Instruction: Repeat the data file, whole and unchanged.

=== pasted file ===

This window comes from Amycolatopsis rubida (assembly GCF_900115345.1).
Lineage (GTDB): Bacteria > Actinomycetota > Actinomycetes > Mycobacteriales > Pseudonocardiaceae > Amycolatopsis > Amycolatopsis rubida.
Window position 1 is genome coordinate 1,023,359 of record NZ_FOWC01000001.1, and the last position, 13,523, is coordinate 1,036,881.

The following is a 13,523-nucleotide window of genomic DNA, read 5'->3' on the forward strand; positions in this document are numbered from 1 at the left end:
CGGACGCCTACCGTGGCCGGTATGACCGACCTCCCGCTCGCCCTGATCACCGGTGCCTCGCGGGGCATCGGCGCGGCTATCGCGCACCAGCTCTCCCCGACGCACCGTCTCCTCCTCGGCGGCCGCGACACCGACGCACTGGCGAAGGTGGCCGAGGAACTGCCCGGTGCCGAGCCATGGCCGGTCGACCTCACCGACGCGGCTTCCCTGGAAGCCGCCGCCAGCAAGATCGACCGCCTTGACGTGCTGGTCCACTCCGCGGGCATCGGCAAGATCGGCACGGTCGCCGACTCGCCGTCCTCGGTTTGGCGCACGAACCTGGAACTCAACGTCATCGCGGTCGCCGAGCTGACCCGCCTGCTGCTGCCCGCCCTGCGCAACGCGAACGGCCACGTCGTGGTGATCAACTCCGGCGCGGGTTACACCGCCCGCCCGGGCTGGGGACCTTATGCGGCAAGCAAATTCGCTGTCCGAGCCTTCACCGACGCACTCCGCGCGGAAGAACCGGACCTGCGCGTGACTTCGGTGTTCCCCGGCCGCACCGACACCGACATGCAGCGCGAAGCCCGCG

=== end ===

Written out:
This window comes from Amycolatopsis rubida (assembly GCF_900115345.1).
Lineage (GTDB): Bacteria > Actinomycetota > Actinomycetes > Mycobacteriales > Pseudonocardiaceae > Amycolatopsis > Amycolatopsis rubida.
Window position 1 is genome coordinate 1,023,359 of record NZ_FOWC01000001.1, and the last position, 13,523, is coordinate 1,036,881.

The following is a 13,523-nucleotide window of genomic DNA, read 5'->3' on the forward strand; positions in this document are numbered from 1 at the left end:
CGGACGCCTACCGTGGCCGGTATGACCGACCTCCCGCTCGCCCTGATCACCGGTGCCTCGCGGGGCATCGGCGCGGCTATCGCGCACCAGCTCTCCCCGACGCACCGTCTCCTCCTCGGCGGCCGCGACACCGACGCACTGGCGAAGGTGGCCGAGGAACTGCCCGGTGCCGAGCCATGGCCGGTCGACCTCACCGACGCGGCTTCCCTGGAAGCCGCCGCCAGCAAGATCGACCGCCTTGACGTGCTGGTCCACTCCGCGGGCATCGGCAAGATCGGCACGGTCGCCGACTCGCCGTCCTCGGTTTGGCGCACGAACCTGGAACTCAACGTCATCGCGGTCGCCGAGCTGACCCGCCTGCTGCTGCCCGCCCTGCGCAACGCGAACGGCCACGTCGTGGTGATCAACTCCGGCGCGGGTTACACCGCCCGCCCGGGCTGGGGACCTTATGCGGCAAGCAAATTCGCTGTCCGAGCCTTCACCGACGCACTCCGCGCGGAAGAACCGGACCTGCGCGTGACTTCGGTGTTCCCCGGCCGCACCGACACCGACATGCAGCGCGAAGCCCGCG